Current Situation: The Inyo National Forest Type 3 Incident Management Team is managing the Jordan Fire led by Incident Commander Todd McDivitt. The fire grew by approximately 250 acres to the east and south but remains south of Nine Mile Creek and north of Manzanita Knob. Manzanita Knob is a prominent peak on a ridge that forms the boundary between the Inyo and Sequoia National Forests. Close coordination between the Forests is taking place in mutual support of the Jordan Fire objectives. The fire is approximately 26 miles southwest of Lone Pine, California in the Golden Trout Wilderness. Firefighters work to minimize the impacts of line construction and camping to maintain the wilderness character of the land.

Additional crews and other resources are arriving to suppress the Jordan Fire. After a briefing at the Incident Command Post in Lone Pine, crews and all their equipment are flown to within walking distance of the fire lines. These crews will stay at the fire for multiple days at one of two spike camps as helicopters provide food and supplies. These additional crews increase the rate at which fire line can be safely built. As more crews arrive at the fire, the logistical needs to supply and feed the crews increases. Pack mules are on order to relieve some of the logistical missions for the helicopters so they can increase the availability of water drops on the fire. Direct and indirect line scouting and construction are the principle tactical objectives again today. Crews achieved 5 percent containment of the fire perimeter yesterday.

Fire fighters are exposed to risks due to the steep ground and high concentrations of standing dead trees killed during the McNally Fire. In addition to these risks commonly associated with fighting the fire, crews are also exposed to the risk of a chance encounter with a bear or rattlesnake. District Ranger David Andersen reported both animals have been observed in the vicinity of the fire.

A team of Fire Investigators visited the Jordan Fire yesterday to determine the point of the fire’s origin and if possible, determine the cause. The investigators identified the probable point of origin but due to the hazard of falling snags (standing dead trees) they could not safely get close enough to confirm the fire’s cause.

For the latest information try these sources:


Twitter: @Inyo_NF

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Horseshoe Meadow

Photo from Peter Fulks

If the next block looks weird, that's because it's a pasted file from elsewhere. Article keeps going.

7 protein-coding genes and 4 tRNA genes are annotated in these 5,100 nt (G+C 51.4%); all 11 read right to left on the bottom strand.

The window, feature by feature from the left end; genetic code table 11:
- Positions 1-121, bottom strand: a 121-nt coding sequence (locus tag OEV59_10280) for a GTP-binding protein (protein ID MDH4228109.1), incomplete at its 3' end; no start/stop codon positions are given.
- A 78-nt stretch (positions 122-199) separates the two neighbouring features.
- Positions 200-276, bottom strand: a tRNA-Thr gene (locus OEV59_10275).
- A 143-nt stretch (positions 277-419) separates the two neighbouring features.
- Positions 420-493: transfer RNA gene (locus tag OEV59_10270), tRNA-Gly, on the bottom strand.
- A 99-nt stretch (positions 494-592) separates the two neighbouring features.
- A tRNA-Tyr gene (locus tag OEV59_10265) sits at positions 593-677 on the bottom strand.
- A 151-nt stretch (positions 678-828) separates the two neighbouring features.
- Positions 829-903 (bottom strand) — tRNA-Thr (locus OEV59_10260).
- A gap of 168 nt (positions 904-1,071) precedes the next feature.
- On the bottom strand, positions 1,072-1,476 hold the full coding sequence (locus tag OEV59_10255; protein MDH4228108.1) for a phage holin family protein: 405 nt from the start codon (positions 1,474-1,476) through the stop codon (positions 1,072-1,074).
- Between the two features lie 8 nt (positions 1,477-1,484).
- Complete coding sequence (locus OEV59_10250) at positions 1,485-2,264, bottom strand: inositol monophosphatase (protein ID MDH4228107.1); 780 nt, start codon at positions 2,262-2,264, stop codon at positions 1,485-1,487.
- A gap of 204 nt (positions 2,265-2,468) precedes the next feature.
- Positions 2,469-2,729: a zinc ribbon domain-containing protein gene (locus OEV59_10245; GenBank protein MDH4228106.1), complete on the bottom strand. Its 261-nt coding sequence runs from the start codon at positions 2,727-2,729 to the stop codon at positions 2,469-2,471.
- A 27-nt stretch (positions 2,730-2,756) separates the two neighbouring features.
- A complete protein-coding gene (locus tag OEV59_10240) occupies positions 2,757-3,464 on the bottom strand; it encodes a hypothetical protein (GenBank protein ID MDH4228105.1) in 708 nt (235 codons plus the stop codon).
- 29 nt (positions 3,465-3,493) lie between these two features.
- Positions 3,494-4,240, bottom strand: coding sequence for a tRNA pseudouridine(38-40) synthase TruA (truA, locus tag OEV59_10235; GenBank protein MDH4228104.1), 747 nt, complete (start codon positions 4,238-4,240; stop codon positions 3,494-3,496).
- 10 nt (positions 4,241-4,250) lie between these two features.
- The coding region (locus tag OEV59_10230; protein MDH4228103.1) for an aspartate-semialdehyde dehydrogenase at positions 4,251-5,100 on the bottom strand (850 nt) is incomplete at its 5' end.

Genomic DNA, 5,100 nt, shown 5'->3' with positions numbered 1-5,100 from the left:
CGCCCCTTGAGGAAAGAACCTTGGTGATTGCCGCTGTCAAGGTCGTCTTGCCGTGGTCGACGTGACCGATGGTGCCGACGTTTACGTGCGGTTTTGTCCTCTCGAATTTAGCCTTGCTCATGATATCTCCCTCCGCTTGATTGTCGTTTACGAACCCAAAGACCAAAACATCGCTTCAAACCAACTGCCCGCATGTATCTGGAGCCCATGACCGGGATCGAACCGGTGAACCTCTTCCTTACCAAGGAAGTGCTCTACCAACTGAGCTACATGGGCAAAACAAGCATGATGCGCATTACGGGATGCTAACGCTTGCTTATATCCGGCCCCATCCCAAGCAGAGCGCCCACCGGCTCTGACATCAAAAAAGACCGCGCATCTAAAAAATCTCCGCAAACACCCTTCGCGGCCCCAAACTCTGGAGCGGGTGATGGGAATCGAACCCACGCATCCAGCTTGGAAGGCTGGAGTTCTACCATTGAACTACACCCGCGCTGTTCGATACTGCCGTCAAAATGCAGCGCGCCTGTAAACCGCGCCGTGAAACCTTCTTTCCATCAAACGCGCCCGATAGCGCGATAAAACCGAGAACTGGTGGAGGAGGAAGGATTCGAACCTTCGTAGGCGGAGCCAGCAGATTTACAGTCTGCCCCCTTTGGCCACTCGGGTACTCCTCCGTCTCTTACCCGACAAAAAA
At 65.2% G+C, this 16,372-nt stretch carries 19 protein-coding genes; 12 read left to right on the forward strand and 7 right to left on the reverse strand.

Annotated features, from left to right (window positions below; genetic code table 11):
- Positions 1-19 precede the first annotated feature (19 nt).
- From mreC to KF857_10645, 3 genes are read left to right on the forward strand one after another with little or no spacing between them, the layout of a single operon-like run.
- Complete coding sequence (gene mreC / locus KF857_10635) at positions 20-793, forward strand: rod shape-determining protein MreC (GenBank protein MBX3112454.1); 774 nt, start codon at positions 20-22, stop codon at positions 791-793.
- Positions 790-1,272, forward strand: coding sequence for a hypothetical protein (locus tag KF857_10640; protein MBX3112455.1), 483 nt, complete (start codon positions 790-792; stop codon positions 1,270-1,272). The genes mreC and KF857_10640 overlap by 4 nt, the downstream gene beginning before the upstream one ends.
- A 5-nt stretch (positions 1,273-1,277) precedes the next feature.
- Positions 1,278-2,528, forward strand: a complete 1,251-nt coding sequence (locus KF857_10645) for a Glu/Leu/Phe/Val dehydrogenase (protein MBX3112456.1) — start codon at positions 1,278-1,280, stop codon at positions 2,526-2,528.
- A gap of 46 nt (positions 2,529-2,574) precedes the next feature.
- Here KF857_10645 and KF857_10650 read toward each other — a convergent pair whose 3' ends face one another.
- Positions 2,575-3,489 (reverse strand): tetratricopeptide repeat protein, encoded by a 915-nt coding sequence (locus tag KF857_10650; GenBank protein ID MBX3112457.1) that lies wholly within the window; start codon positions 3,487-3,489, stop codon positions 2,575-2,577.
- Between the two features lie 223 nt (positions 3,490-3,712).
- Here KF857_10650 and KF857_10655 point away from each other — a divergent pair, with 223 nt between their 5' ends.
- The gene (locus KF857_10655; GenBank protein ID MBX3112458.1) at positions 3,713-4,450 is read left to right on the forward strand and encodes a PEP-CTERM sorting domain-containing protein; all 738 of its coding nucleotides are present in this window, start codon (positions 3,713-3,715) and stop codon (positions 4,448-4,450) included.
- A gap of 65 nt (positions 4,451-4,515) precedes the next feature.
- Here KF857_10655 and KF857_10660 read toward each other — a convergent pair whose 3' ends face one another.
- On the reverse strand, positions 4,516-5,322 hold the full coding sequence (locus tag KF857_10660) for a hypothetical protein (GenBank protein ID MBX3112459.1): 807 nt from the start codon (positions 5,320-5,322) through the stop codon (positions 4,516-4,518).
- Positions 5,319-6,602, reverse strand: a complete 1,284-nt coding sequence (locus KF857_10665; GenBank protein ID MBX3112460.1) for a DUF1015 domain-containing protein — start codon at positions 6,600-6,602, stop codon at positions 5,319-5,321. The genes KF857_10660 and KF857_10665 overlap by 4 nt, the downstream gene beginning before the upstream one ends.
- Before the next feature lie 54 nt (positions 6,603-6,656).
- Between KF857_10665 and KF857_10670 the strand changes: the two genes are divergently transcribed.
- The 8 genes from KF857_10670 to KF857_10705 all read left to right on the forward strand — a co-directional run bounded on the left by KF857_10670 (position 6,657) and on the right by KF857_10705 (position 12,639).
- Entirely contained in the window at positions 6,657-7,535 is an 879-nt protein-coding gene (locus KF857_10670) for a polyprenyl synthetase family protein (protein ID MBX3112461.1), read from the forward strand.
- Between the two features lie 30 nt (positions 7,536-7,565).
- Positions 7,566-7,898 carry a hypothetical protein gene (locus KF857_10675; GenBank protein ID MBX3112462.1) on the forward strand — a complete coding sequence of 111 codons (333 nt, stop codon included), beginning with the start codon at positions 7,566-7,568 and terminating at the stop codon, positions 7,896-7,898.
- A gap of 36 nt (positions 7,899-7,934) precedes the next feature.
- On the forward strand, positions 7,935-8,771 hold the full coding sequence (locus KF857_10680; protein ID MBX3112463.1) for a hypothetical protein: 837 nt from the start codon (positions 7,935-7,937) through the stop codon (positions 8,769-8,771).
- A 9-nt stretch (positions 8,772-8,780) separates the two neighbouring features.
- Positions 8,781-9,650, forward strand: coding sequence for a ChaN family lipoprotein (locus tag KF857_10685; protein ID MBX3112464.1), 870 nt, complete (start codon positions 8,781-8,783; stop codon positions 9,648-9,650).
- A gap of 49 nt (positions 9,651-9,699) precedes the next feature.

Thanks to Peter Fulks for Sharing his photo from his trip up to Horseshoe Meadow. Apparently he had a good day fishing using his tenkara rod. According to him, “they are biting!”

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Wildfire: Jordan Fire

According to Inciweb, there is a fire in the Golden Trout Wilderness. It is located on the Inyo National Forest side, just west of Blackrock. It is currently burning down slope towards Jordan Hot Springs. Here is more information.

The Jordan Fire, located in the Golden Trout Wilderness near Jordan Hot springs, was detected yesterday afternoon. The fire is approximately 150 acres and burning in the 2002 McNally fire footprint. At this time the fire appears to be caused by lightning that was in the area over the last week.

This is a full suppression fire response. The priorities are firefighter safety, protection of one private in-holding located at Soda Flat, and protecting wilderness characteristics in the Golden Trout Wilderness.

Being in the old fire scar makes direct firefighting tactics difficult due to the amount of standing dead trees, dead and down logs, and thick decadent brush. Crews will be shuttled in by helicopter today to assess conditions and to identify tactics that can be safely employed. 1 helicopter, 2 crews, and 1 engine are committed to the fire with more resources on order. The Inyo National Forest’s Type 3 Organization has been activated.

Smoke has been impacting the Kernville area, especially at night, however no other smoke impacts have been reported.

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Additional Roads Open